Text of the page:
Divided. I must admit that this was one of the first words that came to mind while watching President Trump give his speech before Congress last week. It has nothing to do with the substance of what he said. It has nothing to do with his personality. It has nothing to do with being a Republican or a Democrat – or of any political belief. It is based on seeing with my own eyes the physical divide between the Republicans and Democrats during the speech.

As I watched, I could see the Republicans stand and applaud while seeing the Democrats sit in their own solidarity, their own silent protest, against the President. This stark visual is indisputable truth that we are a divided nation. For everyone watching, it reinforced to all those around the country, that the polarization between the political parties that is paralyzing this country is real.

But in all fairness, though political polarization is more intense than ever, it isn’t new. Because of the physical divide of how Members of Congress are seated, you often see one party or the other stand in support of their President’s statements sending a clear message of solidarity among those of the same political philosophy.  Since the mid-19th century, Democrats have been seated to the right and Republicans to the left of the podium when the President gives a speech to a joint session of Congress. Even in the day-to-day functioning of both Chambers, this physical divide between the parties is the rule - hence the creation of the phrase “two sides of the aisle”. It is a little ironic that the Democrats are on the right and the Republicans on the left.

Having philosophical differences is healthy. It is the protein that gives us the energy to work together to solve our nation’s problems. Rarely is a problem solved when all parties involved begin with the exact same belief as to how a problem should be solved. The resolution of differences, the integration of ideas, makes the foundation of any solution stronger. Our country has benefitted from the integration of differences.

Many people remember Abraham Lincoln’s famous quote that, “[a] house divided against itself cannot stand”. He adopted this from a quote in the New Testament by Matthew that says, “[e]very kingdom divided against itself is brought to desolation; and every city or house divided against itself shall not stand.” The premise behind this statement is that we must learn to live and work together. We must learn how to integrate our differences into our daily lives so that we can work together on solving the common problems that impact all of us as humans and as Americans. But that does not mean that we must all assimilate and become the same people with the same political ideology. Our country has grown based on the integration of various cultures and beliefs.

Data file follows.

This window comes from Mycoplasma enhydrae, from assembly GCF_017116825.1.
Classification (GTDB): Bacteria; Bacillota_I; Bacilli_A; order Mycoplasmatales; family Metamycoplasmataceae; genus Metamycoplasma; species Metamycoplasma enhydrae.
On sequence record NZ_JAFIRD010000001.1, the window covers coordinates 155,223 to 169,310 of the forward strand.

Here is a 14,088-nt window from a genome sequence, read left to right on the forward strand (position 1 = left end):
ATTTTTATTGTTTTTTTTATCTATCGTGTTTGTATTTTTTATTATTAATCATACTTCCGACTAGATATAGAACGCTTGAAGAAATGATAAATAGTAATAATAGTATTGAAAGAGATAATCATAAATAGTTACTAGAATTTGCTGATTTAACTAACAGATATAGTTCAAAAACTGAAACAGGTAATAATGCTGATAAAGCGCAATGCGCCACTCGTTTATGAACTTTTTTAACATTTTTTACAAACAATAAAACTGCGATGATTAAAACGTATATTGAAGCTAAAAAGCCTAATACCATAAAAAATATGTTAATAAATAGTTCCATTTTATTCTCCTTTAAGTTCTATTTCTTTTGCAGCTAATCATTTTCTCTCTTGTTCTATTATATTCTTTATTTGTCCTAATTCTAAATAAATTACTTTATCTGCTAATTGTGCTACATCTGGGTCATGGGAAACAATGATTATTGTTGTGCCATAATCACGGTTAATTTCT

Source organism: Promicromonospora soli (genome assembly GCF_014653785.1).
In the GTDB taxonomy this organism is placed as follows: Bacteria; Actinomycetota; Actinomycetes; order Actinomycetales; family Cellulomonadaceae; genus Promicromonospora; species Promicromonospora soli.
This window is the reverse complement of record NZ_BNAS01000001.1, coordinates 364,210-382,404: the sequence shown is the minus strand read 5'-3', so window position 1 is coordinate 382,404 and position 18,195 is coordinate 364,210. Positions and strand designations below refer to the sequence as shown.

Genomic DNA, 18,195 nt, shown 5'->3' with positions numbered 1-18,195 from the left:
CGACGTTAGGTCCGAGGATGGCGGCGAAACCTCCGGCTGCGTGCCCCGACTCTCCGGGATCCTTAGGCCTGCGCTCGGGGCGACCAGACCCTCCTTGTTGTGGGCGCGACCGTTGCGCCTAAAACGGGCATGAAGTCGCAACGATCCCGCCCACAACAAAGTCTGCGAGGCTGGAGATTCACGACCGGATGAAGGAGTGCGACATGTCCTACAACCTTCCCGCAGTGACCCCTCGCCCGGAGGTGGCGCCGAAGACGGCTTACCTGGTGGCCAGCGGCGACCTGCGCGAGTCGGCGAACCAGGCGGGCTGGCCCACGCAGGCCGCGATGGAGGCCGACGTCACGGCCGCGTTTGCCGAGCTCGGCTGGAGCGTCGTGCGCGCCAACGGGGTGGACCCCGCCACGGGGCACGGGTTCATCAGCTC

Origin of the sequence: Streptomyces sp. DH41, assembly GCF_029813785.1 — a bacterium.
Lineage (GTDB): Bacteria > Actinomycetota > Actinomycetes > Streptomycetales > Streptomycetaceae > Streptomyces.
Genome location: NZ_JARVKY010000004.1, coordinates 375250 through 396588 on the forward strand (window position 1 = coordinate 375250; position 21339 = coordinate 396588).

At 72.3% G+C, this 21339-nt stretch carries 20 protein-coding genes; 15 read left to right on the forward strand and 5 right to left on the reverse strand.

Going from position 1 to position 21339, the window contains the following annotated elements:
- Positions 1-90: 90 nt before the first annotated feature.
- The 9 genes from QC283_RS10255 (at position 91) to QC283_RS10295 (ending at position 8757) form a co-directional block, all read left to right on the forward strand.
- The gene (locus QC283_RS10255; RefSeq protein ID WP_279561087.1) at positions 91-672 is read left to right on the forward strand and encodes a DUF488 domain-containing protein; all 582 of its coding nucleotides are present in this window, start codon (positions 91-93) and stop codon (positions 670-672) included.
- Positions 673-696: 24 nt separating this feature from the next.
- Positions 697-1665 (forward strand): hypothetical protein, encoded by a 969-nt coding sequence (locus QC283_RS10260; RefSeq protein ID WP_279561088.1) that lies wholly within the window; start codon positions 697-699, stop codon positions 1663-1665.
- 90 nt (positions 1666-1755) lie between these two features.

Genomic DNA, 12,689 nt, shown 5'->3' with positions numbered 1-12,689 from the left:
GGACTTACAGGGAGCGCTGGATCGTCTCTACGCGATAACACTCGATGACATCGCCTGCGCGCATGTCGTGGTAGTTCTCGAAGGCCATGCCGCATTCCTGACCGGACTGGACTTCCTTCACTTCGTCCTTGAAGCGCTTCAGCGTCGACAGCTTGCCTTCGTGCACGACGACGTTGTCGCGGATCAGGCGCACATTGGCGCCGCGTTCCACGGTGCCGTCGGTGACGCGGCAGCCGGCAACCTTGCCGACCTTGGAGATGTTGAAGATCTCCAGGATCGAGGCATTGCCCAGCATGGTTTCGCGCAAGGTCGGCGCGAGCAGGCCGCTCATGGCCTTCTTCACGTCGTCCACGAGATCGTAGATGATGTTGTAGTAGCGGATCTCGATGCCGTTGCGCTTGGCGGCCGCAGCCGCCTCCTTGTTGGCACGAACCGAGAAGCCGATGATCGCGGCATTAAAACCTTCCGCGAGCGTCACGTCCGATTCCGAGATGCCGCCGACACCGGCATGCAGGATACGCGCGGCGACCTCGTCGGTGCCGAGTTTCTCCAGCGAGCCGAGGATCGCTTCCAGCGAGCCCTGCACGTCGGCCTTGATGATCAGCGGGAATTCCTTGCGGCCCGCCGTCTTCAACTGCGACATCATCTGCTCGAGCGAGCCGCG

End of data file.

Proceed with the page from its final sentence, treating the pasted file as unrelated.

So how do we turn the tide? How do we ensure that divisiveness and extreme polarization are lessened? A study by an Amsterdam based creative agency called XML looked at how the legislative chambers of 193 countries around the world were laid out. A commonality, with the exception of a few outliers, is that they allowed for the physical division of lawmakers which has historically led to the segregation of lawmakers by political party affiliation - which naturally encourages divisiveness. This is how our Congress operates. But what if we were to go to a lottery system and randomly assign seats to members of Congress so no physical divide and no party segregation can exist?  What if we integrate Congress as this country has integrated over the last fifty years? In observations by XML, in instances where lawmakers were forced to mingle and in theory communicate - to talk to people outside their own echo chamber - relationships were developed that lead to trust and that trust to respect and that respect to solving problems based on reality, need, and not politics.

This seems simple but sometimes the simplest solutions are the hardest. Integration is not easy – whether it is social, religious or personal.  It is easy to be divided – it is hard to be united.  This simple change is something that Congress can do with no legislation, no involvement from any other branch of government, and no vote of the people. In this era of historic polarization and divisiveness, Congress has an opportunity to lead and help unite this country. This simple step of abolishing this symbolic divide, integrating based on the commonality that we are all Americans, will show that they are embracing unity which is a message this country is in desperate need of.

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